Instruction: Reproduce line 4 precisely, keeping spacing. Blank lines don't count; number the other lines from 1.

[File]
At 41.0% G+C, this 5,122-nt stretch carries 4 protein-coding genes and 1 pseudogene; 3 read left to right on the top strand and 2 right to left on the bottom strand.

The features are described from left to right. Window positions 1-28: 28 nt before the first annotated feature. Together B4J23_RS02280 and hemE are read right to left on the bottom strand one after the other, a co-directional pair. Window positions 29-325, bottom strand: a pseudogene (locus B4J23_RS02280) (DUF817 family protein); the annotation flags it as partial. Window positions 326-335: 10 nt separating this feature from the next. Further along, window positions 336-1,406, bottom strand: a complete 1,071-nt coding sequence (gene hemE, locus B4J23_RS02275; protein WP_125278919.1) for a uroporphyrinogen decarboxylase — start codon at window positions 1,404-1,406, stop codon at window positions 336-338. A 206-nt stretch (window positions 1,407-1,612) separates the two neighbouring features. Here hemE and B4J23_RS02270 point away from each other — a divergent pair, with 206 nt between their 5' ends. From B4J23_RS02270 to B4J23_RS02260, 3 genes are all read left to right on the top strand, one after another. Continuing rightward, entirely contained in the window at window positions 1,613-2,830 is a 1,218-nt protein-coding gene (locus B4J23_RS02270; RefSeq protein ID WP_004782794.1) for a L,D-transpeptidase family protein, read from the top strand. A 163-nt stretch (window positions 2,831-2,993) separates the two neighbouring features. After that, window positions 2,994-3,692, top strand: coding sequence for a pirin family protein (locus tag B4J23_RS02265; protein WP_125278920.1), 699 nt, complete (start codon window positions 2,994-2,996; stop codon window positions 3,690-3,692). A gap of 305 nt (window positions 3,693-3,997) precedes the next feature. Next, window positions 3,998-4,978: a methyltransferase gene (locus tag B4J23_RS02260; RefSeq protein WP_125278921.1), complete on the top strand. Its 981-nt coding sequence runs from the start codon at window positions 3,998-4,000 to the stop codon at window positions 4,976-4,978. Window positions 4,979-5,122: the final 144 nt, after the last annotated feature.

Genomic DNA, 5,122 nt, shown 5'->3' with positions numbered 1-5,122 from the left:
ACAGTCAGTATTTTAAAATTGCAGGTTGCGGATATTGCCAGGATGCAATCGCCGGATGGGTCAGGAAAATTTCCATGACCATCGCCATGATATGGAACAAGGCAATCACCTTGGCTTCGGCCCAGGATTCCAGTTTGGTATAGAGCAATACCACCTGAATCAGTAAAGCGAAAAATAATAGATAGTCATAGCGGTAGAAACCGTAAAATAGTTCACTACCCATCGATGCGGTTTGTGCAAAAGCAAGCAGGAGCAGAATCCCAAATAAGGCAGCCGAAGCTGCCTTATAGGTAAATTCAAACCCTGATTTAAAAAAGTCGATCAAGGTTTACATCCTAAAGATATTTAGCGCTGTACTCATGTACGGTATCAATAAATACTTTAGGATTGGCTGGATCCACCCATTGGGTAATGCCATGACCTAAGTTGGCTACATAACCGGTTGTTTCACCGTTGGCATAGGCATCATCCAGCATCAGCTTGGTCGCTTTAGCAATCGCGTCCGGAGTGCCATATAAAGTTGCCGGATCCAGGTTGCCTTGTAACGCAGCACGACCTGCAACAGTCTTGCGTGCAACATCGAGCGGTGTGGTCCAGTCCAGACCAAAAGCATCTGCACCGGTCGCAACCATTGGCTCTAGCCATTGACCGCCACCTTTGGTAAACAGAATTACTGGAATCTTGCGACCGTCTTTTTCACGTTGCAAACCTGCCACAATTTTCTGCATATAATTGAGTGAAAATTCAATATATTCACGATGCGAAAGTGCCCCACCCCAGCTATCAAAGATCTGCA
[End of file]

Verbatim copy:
ACAGTCAGTATTTTAAAATTGCAGGTTGCGGATATTGCCAGGATGCAATCGCCGGATGGGTCAGGAAAATTTCCATGACCATCGCCATGATATGGAACAAGGCAATCACCTTGGCTTCGGCCCAGGATTCCAGTTTGGTATAGAGCAATACCACCTGAATCAGTAAAGCGAAAAATAATAGATAGTCATAGCGGTAGAAACCGTAAAATAGTTCACTACCCATCGATGCGGTTTGTGCAAAAGCAAGCAGGAGCAGAATCCCAAATAAGGCAGCCGAAGCTGCCTTATAGGTAAATTCAAACCCTGATTTAAAAAAGTCGATCAAGGTTTACATCCTAAAGATATTTAGCGCTGTACTCATGTACGGTATCAATAAATACTTTAGGATTGGCTGGATCCACCCATTGGGTAATGCCATGACCTAAGTTGGCTACATAACCGGTTGTTTCACCGTTGGCATAGGCATCATCCAGCATCAGCTTGGTCGCTTTAGCAATCGCGTCCGGAGTGCCATATAAAGTTGCCGGATCCAGGTTGCCTTGTAACGCAGCACGACCTGCAACAGTCTTGCGTGCAACATCGAGCGGTGTGGTCCAGTCCAGACCAAAAGCATCTGCACCGGTCGCAACCATTGGCTCTAGCCATTGACCGCCACCTTTGGTAAACAGAATTACTGGAATCTTGCGACCGTCTTTTTCACGTTGCAAACCTGCCACAATTTTCTGCATATAATTGAGTGAAAATTCAATATATTCACGATGCGAAAGTGCCCCACCCCAGCTATCAAAGATCTGCA